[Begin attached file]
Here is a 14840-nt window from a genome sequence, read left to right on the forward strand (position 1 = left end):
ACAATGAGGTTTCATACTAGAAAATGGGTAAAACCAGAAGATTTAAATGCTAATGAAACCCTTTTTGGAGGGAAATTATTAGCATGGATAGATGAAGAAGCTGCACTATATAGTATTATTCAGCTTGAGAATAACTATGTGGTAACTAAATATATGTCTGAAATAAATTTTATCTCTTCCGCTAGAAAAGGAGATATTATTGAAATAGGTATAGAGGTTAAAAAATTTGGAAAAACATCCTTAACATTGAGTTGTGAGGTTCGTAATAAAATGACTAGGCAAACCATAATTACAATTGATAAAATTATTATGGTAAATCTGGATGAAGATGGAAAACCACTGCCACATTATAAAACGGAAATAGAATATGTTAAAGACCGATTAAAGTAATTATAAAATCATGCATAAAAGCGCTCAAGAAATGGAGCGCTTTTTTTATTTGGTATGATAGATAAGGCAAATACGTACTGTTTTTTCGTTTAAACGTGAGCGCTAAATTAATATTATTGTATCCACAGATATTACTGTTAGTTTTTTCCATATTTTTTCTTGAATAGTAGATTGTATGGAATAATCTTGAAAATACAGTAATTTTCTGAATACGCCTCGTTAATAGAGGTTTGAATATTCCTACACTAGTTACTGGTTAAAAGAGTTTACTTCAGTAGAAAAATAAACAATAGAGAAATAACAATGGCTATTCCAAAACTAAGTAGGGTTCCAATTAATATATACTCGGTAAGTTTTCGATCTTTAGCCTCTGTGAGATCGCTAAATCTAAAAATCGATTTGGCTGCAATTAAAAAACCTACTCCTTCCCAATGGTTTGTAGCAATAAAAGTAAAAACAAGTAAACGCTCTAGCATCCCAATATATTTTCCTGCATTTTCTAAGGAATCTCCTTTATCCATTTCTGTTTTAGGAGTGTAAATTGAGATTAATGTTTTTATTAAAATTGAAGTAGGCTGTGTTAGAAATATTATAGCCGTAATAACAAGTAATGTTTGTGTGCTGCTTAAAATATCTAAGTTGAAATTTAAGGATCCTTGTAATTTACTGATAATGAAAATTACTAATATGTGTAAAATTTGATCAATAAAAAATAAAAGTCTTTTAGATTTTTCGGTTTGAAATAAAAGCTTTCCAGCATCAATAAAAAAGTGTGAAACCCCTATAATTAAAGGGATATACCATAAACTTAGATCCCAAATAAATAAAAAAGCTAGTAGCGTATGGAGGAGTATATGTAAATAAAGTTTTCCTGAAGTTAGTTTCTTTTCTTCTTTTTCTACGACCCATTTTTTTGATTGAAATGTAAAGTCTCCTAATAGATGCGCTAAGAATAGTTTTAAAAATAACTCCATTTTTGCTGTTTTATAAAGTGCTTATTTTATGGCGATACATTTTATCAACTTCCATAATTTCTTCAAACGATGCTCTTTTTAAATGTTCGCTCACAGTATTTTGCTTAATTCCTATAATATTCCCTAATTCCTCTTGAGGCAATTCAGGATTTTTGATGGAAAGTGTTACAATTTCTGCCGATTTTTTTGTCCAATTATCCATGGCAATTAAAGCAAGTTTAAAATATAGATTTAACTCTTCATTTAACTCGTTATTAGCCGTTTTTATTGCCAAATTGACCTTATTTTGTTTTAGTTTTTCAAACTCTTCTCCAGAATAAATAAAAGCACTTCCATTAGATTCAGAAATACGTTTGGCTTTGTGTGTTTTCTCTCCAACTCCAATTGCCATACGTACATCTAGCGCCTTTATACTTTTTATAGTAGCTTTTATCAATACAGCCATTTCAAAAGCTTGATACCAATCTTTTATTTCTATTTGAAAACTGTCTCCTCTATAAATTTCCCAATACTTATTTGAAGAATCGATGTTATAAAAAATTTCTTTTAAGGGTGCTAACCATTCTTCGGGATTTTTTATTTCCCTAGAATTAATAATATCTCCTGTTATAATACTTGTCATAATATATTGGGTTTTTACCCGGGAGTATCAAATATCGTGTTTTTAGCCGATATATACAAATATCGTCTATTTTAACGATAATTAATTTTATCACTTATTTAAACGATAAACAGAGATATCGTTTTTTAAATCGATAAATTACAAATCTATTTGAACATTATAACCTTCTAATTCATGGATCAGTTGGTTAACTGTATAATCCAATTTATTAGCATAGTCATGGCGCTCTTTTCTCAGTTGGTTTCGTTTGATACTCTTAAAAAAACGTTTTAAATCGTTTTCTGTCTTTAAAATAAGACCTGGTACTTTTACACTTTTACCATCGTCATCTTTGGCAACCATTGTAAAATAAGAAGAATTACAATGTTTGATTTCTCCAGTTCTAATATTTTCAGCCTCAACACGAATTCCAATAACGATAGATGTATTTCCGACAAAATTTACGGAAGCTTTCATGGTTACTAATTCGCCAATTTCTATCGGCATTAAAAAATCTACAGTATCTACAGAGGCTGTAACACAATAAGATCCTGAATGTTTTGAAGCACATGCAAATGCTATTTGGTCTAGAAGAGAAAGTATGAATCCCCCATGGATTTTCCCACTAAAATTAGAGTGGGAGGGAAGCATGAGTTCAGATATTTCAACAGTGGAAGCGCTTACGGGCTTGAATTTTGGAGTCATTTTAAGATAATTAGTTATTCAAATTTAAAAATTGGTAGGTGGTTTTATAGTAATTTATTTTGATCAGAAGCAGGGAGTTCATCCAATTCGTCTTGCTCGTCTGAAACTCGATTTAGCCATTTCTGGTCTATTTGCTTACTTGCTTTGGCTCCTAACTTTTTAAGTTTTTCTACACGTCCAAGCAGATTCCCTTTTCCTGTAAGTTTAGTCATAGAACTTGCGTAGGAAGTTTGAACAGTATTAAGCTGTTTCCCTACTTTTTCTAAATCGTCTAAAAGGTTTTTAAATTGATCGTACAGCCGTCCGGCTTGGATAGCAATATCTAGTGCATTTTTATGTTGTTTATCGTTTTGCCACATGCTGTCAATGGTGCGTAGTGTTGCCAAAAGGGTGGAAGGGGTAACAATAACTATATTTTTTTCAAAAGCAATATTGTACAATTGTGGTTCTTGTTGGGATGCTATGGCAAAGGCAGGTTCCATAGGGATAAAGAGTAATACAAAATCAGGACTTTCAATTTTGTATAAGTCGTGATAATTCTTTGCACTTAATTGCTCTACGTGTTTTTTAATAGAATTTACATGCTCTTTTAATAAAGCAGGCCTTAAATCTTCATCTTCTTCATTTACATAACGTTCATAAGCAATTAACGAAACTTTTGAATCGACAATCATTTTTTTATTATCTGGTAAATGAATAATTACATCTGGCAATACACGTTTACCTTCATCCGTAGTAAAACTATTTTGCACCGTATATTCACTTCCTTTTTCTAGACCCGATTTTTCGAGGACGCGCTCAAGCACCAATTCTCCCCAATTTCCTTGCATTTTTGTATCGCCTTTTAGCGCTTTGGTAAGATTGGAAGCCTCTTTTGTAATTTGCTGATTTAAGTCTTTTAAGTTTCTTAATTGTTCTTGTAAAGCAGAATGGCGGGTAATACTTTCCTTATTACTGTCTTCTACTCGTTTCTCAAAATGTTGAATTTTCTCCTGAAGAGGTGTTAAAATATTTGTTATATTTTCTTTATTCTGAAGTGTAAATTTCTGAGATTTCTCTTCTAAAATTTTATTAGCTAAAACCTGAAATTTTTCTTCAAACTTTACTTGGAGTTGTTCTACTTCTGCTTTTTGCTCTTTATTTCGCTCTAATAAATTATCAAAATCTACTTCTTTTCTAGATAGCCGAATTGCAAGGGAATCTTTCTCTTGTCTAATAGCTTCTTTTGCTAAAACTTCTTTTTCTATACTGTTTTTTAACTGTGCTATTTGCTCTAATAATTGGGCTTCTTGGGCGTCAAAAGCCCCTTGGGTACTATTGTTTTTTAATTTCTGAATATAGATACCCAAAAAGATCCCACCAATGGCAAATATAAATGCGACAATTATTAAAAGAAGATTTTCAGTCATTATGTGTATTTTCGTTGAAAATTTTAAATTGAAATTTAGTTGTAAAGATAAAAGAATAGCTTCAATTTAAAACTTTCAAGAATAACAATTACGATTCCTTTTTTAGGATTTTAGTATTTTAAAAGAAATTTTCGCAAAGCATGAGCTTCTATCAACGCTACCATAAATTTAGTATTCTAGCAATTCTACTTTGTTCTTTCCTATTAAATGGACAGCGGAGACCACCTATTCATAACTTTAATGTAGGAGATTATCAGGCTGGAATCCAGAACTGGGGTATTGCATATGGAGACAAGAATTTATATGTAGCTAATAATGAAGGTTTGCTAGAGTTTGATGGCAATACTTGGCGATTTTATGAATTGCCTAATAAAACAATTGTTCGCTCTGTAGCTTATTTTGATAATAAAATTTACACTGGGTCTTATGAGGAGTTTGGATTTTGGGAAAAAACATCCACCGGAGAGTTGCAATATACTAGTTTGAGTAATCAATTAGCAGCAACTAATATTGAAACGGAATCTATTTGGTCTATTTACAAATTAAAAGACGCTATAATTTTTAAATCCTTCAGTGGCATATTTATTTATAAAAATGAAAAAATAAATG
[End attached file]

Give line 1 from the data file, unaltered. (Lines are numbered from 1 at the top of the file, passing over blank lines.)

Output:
Here is a 14840-nt window from a genome sequence, read left to right on the forward strand (position 1 = left end):